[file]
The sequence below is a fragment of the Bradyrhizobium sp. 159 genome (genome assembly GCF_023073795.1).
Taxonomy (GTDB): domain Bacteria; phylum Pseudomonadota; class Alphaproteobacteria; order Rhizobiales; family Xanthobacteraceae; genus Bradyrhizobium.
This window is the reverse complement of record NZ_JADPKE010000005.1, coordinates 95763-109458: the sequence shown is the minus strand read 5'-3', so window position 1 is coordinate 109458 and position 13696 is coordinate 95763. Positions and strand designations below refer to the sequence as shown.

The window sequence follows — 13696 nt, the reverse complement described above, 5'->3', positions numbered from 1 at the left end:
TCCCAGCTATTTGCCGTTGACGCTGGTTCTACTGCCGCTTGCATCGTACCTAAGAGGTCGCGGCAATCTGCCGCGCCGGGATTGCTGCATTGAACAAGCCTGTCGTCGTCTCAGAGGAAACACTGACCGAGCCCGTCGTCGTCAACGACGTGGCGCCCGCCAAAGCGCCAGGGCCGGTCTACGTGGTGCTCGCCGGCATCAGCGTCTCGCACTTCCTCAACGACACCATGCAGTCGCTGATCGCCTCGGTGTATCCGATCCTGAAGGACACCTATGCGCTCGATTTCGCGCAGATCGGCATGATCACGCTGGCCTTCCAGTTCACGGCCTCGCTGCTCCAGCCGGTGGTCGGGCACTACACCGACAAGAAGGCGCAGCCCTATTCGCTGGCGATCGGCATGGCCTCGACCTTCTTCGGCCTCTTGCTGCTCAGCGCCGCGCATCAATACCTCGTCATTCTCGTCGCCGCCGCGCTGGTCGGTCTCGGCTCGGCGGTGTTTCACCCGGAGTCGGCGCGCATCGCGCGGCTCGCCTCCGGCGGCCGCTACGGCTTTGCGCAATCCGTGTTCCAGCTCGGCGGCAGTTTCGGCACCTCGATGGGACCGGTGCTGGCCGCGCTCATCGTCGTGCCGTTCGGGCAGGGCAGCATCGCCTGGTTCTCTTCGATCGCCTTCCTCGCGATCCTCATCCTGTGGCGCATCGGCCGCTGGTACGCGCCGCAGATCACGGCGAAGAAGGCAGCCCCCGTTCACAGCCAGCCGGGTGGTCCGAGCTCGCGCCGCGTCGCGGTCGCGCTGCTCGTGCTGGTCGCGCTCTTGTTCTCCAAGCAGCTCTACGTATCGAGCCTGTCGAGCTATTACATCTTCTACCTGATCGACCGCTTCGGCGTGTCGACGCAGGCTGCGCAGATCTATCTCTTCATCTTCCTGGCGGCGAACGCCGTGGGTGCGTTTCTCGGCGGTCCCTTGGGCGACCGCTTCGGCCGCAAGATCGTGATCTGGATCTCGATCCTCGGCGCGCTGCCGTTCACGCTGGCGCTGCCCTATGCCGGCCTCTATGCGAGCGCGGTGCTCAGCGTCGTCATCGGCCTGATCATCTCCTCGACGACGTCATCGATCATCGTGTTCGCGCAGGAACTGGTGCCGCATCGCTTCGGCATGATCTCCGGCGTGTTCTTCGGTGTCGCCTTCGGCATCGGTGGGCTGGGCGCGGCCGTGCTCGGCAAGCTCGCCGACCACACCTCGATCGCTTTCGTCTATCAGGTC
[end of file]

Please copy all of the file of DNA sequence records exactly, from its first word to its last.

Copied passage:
The sequence below is a fragment of the Bradyrhizobium sp. 159 genome (genome assembly GCF_023073795.1).
Taxonomy (GTDB): domain Bacteria; phylum Pseudomonadota; class Alphaproteobacteria; order Rhizobiales; family Xanthobacteraceae; genus Bradyrhizobium.
This window is the reverse complement of record NZ_JADPKE010000005.1, coordinates 95763-109458: the sequence shown is the minus strand read 5'-3', so window position 1 is coordinate 109458 and position 13696 is coordinate 95763. Positions and strand designations below refer to the sequence as shown.

The window sequence follows — 13696 nt, the reverse complement described above, 5'->3', positions numbered from 1 at the left end:
TCCCAGCTATTTGCCGTTGACGCTGGTTCTACTGCCGCTTGCATCGTACCTAAGAGGTCGCGGCAATCTGCCGCGCCGGGATTGCTGCATTGAACAAGCCTGTCGTCGTCTCAGAGGAAACACTGACCGAGCCCGTCGTCGTCAACGACGTGGCGCCCGCCAAAGCGCCAGGGCCGGTCTACGTGGTGCTCGCCGGCATCAGCGTCTCGCACTTCCTCAACGACACCATGCAGTCGCTGATCGCCTCGGTGTATCCGATCCTGAAGGACACCTATGCGCTCGATTTCGCGCAGATCGGCATGATCACGCTGGCCTTCCAGTTCACGGCCTCGCTGCTCCAGCCGGTGGTCGGGCACTACACCGACAAGAAGGCGCAGCCCTATTCGCTGGCGATCGGCATGGCCTCGACCTTCTTCGGCCTCTTGCTGCTCAGCGCCGCGCATCAATACCTCGTCATTCTCGTCGCCGCCGCGCTGGTCGGTCTCGGCTCGGCGGTGTTTCACCCGGAGTCGGCGCGCATCGCGCGGCTCGCCTCCGGCGGCCGCTACGGCTTTGCGCAATCCGTGTTCCAGCTCGGCGGCAGTTTCGGCACCTCGATGGGACCGGTGCTGGCCGCGCTCATCGTCGTGCCGTTCGGGCAGGGCAGCATCGCCTGGTTCTCTTCGATCGCCTTCCTCGCGATCCTCATCCTGTGGCGCATCGGCCGCTGGTACGCGCCGCAGATCACGGCGAAGAAGGCAGCCCCCGTTCACAGCCAGCCGGGTGGTCCGAGCTCGCGCCGCGTCGCGGTCGCGCTGCTCGTGCTGGTCGCGCTCTTGTTCTCCAAGCAGCTCTACGTATCGAGCCTGTCGAGCTATTACATCTTCTACCTGATCGACCGCTTCGGCGTGTCGACGCAGGCTGCGCAGATCTATCTCTTCATCTTCCTGGCGGCGAACGCCGTGGGTGCGTTTCTCGGCGGTCCCTTGGGCGACCGCTTCGGCCGCAAGATCGTGATCTGGATCTCGATCCTCGGCGCGCTGCCGTTCACGCTGGCGCTGCCCTATGCCGGCCTCTATGCGAGCGCGGTGCTCAGCGTCGTCATCGGCCTGATCATCTCCTCGACGACGTCATCGATCATCGTGTTCGCGCAGGAACTGGTGCCGCATCGCTTCGGCATGATCTCCGGCGTGTTCTTCGGTGTCGCCTTCGGCATCGGTGGGCTGGGCGCGGCCGTGCTCGGCAAGCTCGCCGACCACACCTCGATCGCTTTCGTCTATCAGGTC